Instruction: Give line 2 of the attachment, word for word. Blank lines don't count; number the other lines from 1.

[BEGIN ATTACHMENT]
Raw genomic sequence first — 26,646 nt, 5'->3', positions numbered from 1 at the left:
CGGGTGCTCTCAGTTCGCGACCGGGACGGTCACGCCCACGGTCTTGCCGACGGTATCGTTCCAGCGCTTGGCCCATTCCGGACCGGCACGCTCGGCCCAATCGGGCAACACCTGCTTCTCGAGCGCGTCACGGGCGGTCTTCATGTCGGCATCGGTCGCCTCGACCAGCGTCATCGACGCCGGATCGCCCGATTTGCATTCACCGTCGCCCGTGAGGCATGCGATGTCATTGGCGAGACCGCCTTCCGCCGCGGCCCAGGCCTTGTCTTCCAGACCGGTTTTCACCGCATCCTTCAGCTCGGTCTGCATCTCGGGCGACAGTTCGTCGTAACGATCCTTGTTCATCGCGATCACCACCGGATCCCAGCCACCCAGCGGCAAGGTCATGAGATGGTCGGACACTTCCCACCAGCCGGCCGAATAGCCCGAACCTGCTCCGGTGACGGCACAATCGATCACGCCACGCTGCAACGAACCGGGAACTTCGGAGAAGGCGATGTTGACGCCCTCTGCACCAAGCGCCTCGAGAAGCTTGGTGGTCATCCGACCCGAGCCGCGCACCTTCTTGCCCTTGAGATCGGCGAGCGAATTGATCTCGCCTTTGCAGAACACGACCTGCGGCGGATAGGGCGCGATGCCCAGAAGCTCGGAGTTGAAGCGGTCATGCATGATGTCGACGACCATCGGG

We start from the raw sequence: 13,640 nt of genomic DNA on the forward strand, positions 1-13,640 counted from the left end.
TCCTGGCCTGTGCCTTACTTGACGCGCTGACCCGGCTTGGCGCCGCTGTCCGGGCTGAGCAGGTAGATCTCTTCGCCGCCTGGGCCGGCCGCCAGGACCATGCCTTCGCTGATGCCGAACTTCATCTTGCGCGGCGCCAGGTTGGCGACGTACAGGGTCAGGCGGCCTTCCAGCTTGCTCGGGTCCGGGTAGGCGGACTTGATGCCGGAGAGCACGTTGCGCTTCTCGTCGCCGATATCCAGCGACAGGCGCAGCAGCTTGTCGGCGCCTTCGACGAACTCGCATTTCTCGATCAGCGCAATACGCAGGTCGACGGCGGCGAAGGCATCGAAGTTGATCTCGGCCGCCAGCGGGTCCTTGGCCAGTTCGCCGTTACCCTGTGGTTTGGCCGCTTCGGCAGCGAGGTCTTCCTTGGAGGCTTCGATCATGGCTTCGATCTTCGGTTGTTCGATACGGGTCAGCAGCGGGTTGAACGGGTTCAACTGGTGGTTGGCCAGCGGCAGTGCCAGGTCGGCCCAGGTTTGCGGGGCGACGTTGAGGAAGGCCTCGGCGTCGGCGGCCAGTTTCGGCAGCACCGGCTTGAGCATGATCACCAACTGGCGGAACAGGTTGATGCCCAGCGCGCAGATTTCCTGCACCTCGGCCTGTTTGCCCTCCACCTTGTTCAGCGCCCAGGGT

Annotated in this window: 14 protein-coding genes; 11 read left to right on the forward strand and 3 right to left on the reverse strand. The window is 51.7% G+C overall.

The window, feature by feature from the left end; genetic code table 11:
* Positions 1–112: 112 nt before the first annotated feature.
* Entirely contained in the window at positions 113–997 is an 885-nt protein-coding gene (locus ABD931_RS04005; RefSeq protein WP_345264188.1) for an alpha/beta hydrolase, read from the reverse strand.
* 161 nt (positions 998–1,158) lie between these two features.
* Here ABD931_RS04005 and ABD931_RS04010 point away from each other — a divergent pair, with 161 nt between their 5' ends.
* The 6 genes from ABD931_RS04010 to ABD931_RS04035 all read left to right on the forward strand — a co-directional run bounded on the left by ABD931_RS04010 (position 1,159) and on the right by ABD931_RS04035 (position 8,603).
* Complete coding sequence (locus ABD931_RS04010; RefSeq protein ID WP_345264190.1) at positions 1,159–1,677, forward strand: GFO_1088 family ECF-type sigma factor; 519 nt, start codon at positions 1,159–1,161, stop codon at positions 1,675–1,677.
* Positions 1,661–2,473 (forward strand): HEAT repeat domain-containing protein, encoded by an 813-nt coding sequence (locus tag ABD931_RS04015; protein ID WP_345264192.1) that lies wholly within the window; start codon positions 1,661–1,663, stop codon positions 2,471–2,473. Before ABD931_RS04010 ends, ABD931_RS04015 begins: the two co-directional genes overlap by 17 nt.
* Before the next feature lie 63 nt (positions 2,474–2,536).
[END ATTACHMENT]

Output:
CGGGTGCTCTCAGTTCGCGACCGGGACGGTCACGCCCACGGTCTTGCCGACGGTATCGTTCCAGCGCTTGGCCCATTCCGGACCGGCACGCTCGGCCCAATCGGGCAACACCTGCTTCTCGAGCGCGTCACGGGCGGTCTTCATGTCGGCATCGGTCGCCTCGACCAGCGTCATCGACGCCGGATCGCCCGATTTGCATTCACCGTCGCCCGTGAGGCATGCGATGTCATTGGCGAGACCGCCTTCCGCCGCGGCCCAGGCCTTGTCTTCCAGACCGGTTTTCACCGCATCCTTCAGCTCGGTCTGCATCTCGGGCGACAGTTCGTCGTAACGATCCTTGTTCATCGCGATCACCACCGGATCCCAGCCACCCAGCGGCAAGGTCATGAGATGGTCGGACACTTCCCACCAGCCGGCCGAATAGCCCGAACCTGCTCCGGTGACGGCACAATCGATCACGCCACGCTGCAACGAACCGGGAACTTCGGAGAAGGCGATGTTGACGCCCTCTGCACCAAGCGCCTCGAGAAGCTTGGTGGTCATCCGACCCGAGCCGCGCACCTTCTTGCCCTTGAGATCGGCGAGCGAATTGATCTCGCCTTTGCAGAACACGACCTGCGGCGGATAGGGCGCGATGCCCAGAAGCTCGGAGTTGAAGCGGTCATGCATGATGTCGACGACCATCGGG